DAPHNE Du Maurier’s chilling mystery Jamaica Inn was famously adapted for the stage by David Horlock in 1990, the artistic director of Salisbury Playhouse who was killed in a traffic accident only days after the play had opened.
Now the version has been revived by the Studio Theatre in Ashley Road, the amateur company of which Horlock was president, in an atmospheric new production by Linda Hayman.
Set in and around the remote Jamaica Inn on Bodmin Moor in the early years of the 19th century, it is the story of Mary Yellan who, after her mother’s death, goes to stay with her favourite aunt Patience, wife of the landlord of the inn.
But the cowed and weary women she finds is nothing like the carefree laughing mother’s sister she remembered as a child, and she rapidly realises that the warnings of the coachman were more than local rumour. Her uncle, with bullying drunken Joss Merlyn, is engaged in a criminal and murderous trade, and before long Mary knows that she is trapped and has no idea who she can trust.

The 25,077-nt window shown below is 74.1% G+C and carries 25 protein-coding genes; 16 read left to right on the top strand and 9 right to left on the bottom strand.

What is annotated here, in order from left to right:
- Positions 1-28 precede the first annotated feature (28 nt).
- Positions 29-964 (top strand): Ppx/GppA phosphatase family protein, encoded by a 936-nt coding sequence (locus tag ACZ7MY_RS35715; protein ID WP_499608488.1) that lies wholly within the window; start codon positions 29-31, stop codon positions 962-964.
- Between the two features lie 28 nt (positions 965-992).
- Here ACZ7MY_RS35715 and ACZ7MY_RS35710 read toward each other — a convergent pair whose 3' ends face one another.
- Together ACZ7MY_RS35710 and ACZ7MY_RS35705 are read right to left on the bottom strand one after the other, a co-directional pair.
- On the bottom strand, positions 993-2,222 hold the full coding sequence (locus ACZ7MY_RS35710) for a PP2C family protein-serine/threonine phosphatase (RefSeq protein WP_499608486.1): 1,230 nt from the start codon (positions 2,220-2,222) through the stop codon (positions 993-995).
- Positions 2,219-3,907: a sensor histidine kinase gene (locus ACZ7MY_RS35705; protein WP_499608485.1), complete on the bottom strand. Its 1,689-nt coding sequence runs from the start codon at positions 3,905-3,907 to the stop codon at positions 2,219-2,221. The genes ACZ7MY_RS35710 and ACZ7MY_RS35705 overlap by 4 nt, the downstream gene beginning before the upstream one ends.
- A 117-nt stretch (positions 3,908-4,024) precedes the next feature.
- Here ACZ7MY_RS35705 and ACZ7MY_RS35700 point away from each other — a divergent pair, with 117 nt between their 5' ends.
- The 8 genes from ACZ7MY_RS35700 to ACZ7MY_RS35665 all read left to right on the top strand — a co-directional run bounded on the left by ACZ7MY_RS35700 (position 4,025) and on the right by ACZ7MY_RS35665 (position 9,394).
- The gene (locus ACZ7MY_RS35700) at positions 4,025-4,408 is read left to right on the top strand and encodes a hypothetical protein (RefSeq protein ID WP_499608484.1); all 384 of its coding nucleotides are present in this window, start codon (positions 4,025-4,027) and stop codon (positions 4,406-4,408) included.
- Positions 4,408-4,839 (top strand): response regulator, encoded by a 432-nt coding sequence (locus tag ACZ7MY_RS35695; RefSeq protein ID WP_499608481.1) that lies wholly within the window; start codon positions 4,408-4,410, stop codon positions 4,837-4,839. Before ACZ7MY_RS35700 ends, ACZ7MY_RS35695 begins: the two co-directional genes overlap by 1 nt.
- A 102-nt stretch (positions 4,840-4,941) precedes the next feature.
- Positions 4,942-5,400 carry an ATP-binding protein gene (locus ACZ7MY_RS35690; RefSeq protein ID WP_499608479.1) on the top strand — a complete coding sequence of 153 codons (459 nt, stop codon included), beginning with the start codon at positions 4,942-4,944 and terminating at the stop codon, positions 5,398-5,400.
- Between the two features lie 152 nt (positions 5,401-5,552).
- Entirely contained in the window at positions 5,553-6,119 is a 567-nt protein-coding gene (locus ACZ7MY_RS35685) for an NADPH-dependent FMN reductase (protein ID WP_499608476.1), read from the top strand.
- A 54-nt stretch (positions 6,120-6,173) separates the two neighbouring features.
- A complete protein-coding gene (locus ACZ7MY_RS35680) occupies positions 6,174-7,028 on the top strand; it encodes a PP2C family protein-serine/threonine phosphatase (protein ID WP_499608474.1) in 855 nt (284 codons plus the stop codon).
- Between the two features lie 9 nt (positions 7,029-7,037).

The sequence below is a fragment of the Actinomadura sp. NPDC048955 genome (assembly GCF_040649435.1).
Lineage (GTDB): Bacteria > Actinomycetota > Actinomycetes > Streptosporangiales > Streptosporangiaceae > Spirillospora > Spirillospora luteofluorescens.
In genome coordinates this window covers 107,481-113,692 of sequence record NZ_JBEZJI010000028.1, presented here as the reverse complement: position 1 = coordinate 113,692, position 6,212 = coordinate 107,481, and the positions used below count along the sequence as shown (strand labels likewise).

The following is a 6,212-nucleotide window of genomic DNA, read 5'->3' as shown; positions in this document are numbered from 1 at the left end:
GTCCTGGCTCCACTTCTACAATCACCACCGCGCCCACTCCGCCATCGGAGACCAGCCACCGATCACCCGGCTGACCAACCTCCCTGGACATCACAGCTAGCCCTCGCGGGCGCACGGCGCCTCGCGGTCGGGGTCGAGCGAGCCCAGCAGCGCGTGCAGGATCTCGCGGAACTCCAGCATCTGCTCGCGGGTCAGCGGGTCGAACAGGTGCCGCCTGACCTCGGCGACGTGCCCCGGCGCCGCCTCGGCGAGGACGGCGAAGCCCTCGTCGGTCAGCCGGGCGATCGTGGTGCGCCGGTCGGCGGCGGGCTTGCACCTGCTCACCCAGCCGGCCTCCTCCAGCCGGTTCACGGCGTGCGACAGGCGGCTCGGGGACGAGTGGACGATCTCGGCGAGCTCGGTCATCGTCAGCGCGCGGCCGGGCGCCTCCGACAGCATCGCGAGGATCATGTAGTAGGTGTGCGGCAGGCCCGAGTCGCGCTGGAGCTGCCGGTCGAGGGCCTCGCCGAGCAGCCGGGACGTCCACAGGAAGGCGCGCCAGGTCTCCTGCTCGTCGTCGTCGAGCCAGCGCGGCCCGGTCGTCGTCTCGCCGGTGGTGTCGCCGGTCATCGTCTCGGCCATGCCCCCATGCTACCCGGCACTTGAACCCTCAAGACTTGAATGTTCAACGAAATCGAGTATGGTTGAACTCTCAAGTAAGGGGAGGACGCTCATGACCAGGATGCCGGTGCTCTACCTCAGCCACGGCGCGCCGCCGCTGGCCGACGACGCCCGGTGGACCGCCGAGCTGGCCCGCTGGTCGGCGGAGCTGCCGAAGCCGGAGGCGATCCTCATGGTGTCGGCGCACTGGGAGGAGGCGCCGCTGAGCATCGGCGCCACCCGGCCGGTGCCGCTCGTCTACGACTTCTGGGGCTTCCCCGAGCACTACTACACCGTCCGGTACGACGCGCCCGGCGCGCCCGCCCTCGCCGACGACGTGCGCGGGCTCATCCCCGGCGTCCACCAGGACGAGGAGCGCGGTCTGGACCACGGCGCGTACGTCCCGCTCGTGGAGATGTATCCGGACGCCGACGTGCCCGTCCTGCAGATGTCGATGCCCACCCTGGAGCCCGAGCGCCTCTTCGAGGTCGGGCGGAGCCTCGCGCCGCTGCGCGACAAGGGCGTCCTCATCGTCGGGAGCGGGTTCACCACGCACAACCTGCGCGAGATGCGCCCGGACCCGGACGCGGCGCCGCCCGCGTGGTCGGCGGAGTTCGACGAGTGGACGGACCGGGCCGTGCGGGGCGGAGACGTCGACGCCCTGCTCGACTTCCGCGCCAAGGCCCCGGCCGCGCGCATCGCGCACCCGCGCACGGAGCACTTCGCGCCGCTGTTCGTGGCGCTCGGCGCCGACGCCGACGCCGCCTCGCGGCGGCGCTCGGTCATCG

Much of the action takes place at night, and the stage is lit by flickering candles and fast-extinguished flashlights, all adding to the fear and menace in this intense production.
There are exceptionally charismatic performances by Anthony von Roretz as Joss Merlyn and Daniel Coffey as his horse stealing brother Jem – a real Ross Poldark sort of villain.
George Cotterill brings a mesmerising dread to the role of the terrified Patience and Emily Prince is the plucky Mary, with Alistair Faulkner as the albino vicar of Altarnun, the man who provides a sanctuary for the confused heroine. He also designed the clever set, incorporating the inn, the road, the cliff, the local town and the vicarage and allowing energetic travel between them all.
It’s a real chiller, from the swirling mists that welcome the audience to the tolling of the distant bell – well worth a visit. It’s on until Saturday 12th October. GP-W